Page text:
Philosophy Lexicon of Arguments

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Property: what can be ascribed to an object in order to distinguish it from other objects. In philosophy, there is debate about whether properties exist or whether "bare particulars" exist. Expressions for properties are predicates. Not every predicate will refer to a property. See also quantification over properties, 2nd order logic, HOL, completeness.

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Annotation: The above characterizations of concepts are neither definitions nor exhausting presentations of problems related to them. Instead, they are intended to give a short introduction to the contributions below. – Lexicon of Arguments.

 
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Books on Amazon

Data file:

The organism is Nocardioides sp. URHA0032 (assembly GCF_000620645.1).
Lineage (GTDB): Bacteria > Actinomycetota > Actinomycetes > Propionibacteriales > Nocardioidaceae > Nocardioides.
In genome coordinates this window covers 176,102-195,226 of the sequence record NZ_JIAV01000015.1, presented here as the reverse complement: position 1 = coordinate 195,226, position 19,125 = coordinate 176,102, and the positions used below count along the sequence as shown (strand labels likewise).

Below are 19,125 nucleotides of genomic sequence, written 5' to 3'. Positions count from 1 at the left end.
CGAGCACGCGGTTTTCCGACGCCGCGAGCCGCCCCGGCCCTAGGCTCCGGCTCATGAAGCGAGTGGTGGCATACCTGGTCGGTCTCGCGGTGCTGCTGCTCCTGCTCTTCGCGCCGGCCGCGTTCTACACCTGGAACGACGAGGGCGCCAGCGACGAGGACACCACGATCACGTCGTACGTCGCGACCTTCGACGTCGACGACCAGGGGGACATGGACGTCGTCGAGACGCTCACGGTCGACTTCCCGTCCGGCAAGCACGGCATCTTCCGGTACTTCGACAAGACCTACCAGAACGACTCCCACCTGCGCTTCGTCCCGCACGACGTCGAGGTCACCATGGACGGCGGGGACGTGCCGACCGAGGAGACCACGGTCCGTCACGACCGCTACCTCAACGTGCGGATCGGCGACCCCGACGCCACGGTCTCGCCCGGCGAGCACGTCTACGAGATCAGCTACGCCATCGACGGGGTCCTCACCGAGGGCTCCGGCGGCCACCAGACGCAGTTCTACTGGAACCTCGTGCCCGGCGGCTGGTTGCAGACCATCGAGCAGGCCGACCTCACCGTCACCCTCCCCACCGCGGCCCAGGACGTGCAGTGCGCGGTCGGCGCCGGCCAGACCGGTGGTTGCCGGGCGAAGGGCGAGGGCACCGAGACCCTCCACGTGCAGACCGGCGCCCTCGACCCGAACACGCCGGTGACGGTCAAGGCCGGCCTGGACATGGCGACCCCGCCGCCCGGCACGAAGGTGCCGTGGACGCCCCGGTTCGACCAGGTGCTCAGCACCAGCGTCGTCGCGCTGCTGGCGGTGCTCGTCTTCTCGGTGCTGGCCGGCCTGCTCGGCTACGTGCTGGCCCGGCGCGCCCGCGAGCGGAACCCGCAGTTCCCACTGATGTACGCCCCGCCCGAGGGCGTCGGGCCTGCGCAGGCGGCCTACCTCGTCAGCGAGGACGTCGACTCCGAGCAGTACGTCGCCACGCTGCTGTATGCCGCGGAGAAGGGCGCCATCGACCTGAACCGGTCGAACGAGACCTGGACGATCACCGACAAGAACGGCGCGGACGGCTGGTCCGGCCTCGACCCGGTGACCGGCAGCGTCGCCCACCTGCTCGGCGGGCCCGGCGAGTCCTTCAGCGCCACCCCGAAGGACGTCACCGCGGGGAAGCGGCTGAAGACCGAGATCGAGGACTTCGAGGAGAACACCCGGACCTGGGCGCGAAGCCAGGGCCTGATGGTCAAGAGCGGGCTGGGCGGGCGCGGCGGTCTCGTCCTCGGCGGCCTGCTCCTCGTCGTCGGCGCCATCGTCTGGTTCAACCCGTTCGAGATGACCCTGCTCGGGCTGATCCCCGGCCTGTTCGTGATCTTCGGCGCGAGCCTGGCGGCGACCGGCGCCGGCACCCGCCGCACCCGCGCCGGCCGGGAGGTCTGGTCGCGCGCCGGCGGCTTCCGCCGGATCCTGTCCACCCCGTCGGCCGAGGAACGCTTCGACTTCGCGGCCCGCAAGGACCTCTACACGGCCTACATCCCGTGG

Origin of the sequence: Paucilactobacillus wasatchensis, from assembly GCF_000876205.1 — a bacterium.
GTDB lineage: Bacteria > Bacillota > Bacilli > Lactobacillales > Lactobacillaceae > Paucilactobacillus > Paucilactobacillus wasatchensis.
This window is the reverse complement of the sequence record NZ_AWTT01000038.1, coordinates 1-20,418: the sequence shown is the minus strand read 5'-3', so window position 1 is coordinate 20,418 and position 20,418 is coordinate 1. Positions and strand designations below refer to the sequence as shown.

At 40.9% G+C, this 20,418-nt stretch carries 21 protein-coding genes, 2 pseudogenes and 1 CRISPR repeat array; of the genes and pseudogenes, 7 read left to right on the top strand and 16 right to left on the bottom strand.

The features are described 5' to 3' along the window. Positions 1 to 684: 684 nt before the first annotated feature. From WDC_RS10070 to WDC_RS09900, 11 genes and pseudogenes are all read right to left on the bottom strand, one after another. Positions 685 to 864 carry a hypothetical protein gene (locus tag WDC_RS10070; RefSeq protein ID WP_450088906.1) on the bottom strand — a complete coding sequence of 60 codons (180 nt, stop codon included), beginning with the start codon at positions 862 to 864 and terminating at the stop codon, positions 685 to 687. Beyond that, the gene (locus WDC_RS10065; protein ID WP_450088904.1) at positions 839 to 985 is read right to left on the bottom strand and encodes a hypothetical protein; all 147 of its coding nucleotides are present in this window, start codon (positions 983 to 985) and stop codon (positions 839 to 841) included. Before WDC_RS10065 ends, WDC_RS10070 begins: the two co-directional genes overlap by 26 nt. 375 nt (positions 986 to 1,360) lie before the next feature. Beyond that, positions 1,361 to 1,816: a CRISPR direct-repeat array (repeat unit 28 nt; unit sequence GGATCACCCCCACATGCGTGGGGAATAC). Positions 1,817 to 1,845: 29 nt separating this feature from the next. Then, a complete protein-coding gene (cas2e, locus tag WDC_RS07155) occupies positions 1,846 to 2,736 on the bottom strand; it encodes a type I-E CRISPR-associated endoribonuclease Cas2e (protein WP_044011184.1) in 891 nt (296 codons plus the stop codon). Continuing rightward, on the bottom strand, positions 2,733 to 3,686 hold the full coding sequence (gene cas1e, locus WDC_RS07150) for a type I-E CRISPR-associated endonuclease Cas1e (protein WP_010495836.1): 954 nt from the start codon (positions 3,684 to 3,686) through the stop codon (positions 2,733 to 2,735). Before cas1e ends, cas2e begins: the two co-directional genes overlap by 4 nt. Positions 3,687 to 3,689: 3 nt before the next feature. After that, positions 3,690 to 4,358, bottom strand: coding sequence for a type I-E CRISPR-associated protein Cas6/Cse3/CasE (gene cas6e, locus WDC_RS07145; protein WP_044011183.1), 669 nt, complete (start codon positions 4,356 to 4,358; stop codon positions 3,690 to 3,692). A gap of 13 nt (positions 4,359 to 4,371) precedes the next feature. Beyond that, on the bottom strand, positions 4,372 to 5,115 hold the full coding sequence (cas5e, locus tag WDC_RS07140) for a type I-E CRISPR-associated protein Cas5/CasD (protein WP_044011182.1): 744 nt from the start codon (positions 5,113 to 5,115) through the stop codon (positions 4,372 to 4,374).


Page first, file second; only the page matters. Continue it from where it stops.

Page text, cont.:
I 223f
properties / Frege: "what a logical predicate stands for" - Geach: then classes are no "property names".
I 224
Predicate / Geach: rather common characteristic of phrases - but not the ultimate expression in the sentence.
I 321
Property / Geach: it is not a property of Herbert to be admired by Edith - Example: the little brother will be greater than the elderly, but this is not a property of the elder brother - Example: butter price increases, but this is not a property of butter - ((s)> Chisholm more radical: "living in front of" is not a property of one who lives on "this side".


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Explanation of symbols: Roman numerals indicate the source, arabic numerals indicate the page number. The corresponding books are indicated on the right hand side. ((s)…): Comment by the sender of the contribution.

Gea I
P.T. Geach
Logic Matters Oxford 1972


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Ed. Martin Schulz, access date 2017-10-19